My Enlightenment-era political reading has slowed down recently, not least because I’m at home, with all the distractions that come with that. Besides that, Federalist 30 through roughly 35 stated and reiterated the same argument, over and over. It was quite tedious. Let me save anyone wanting to read these documents the trouble: the federal government should not have any limits set in stone keeping it from collecting funds directly from the people. Rinse. Repeat.
Things got interesting around paper 36 or so (I’m not looking at the document at the moment, so that’s probably not exactly where the taxation section ends). Taking a philosophical turn, Madison-Publius starts to examine the extent to which the Constitution does in fact set up a Republic. Taking as the primary criteria the temporariness of office on one hand and the avoidance of mob rule on the other, Madison cites the staggered terms of Congressmen, Senators, and Presidents along with the direct election of Congressmen as opposed to the indirect of Senators and Presidents as evidence that such a system can in fact reflect not the wills of a few powerful men but the people as a whole. Moreover, he looks to such staggering of national-style and federal-style elections (i.e. elected by the people versus elected by the states) as a barrier against partisan spirits.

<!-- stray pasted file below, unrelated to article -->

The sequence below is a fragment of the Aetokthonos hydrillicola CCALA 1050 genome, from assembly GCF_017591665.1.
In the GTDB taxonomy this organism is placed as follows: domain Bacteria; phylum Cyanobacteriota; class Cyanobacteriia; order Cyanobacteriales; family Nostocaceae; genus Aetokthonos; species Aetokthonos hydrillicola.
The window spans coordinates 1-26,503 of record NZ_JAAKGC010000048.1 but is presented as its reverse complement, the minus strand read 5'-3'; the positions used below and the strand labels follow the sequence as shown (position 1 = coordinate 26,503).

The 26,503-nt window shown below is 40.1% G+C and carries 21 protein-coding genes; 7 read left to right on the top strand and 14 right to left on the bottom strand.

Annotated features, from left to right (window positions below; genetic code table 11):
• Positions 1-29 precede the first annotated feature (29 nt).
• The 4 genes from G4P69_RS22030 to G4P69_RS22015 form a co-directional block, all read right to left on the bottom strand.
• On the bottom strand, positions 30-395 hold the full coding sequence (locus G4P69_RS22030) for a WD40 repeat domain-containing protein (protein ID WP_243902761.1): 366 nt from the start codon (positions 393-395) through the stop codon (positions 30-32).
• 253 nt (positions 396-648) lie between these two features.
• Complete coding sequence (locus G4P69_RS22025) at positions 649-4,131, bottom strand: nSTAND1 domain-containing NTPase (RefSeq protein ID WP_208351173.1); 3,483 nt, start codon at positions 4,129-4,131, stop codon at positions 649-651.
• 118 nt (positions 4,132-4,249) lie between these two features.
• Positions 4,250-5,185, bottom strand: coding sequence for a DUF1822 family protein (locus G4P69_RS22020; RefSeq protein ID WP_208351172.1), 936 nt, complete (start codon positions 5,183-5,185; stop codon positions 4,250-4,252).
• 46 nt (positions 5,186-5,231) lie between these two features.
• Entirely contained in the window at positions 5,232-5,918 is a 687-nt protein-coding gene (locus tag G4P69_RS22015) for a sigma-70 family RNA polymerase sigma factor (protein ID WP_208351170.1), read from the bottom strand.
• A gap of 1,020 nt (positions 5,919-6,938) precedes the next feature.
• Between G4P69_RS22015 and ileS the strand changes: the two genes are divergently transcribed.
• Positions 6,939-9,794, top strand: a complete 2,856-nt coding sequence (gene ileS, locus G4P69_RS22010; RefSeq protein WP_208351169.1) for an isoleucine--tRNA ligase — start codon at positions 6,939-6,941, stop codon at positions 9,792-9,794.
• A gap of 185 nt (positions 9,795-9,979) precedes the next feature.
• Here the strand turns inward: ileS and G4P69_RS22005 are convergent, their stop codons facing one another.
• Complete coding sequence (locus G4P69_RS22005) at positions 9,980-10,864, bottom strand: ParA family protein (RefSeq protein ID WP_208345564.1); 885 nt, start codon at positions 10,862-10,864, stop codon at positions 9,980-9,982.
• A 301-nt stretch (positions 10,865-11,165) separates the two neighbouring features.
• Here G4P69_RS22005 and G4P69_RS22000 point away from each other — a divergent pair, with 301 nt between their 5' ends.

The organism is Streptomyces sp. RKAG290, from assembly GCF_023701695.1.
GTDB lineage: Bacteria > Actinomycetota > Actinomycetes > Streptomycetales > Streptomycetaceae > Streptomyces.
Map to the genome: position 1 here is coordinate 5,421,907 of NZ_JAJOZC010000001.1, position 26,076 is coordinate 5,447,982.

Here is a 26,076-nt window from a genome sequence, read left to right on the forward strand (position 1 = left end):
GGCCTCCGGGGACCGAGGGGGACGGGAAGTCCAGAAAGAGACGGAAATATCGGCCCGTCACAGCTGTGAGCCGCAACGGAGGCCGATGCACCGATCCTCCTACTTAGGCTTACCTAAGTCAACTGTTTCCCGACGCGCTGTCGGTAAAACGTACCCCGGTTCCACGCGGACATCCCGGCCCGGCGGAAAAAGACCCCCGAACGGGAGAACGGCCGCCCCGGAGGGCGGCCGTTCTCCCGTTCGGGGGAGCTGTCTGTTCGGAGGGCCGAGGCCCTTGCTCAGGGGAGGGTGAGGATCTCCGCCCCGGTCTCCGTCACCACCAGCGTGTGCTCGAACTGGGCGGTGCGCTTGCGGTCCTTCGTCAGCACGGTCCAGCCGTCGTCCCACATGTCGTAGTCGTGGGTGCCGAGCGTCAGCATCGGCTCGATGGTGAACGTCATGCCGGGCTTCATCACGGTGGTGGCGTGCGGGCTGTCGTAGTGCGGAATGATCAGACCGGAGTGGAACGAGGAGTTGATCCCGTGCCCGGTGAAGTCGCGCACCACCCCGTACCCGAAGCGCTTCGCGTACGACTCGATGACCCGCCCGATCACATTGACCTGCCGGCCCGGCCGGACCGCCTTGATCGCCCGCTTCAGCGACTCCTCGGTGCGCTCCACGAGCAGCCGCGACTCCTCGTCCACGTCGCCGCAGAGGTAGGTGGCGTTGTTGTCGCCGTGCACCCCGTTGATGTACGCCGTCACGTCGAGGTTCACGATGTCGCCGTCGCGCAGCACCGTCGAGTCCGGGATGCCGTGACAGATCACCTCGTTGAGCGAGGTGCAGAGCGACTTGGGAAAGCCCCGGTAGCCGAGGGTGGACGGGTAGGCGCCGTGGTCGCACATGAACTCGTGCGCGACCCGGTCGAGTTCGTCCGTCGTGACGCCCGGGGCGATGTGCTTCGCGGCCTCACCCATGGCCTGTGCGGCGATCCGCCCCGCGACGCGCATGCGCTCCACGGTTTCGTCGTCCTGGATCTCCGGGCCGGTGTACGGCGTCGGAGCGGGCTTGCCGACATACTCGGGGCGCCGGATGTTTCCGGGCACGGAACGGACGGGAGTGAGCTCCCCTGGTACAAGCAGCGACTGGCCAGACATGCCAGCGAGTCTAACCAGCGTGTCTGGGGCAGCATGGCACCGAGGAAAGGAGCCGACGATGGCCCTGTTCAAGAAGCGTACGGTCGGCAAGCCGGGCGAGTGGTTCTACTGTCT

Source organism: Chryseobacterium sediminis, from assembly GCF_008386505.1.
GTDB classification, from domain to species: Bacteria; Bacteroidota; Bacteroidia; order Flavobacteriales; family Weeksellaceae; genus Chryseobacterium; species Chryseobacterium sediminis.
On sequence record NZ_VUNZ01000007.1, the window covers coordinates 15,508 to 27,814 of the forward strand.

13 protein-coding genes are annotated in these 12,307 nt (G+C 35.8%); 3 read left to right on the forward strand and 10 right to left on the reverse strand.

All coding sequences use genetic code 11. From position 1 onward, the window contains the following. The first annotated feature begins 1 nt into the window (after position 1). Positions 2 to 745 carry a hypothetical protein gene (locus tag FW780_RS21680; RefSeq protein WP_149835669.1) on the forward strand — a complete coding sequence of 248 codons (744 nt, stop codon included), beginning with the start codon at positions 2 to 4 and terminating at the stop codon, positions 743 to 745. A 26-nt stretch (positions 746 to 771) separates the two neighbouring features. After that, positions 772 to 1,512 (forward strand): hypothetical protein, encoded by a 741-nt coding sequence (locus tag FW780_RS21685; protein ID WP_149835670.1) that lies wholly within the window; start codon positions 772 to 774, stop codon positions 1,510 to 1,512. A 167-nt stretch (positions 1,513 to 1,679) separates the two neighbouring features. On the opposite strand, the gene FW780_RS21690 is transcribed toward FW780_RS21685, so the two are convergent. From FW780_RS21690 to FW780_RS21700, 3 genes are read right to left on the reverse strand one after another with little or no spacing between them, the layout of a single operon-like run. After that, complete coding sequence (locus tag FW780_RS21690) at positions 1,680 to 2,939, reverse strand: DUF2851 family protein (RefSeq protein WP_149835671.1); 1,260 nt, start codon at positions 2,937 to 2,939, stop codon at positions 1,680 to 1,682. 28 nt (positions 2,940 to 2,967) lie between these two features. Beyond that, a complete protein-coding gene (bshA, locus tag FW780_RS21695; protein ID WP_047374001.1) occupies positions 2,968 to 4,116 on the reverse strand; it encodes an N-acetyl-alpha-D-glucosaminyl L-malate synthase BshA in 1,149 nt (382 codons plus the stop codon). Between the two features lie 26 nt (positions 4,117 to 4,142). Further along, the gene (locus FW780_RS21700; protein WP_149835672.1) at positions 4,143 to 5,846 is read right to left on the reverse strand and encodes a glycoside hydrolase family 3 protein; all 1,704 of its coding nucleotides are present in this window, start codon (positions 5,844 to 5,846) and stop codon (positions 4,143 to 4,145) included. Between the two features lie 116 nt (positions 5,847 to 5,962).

Once again the times have changed. I’m no historian of American political elections, but I know that in my own lifetime I can remember the emergence of the term “swing states,” several Senatorial elections in states where I didn’t live that got far more attention in the papers than did local races, and mobs being bused into contested states to intimidate poll workers. Again I wonder whether fast transportation, lightspeed communications, 24-hour television news, and other developments in the last two hundred thirty years or so haven’t mucked up some of the Enlightenment wisdom.
I’m not sure how fast I’ll read papers 41-50, but I do know that in the next block I’ll hit the halfway point. Cool.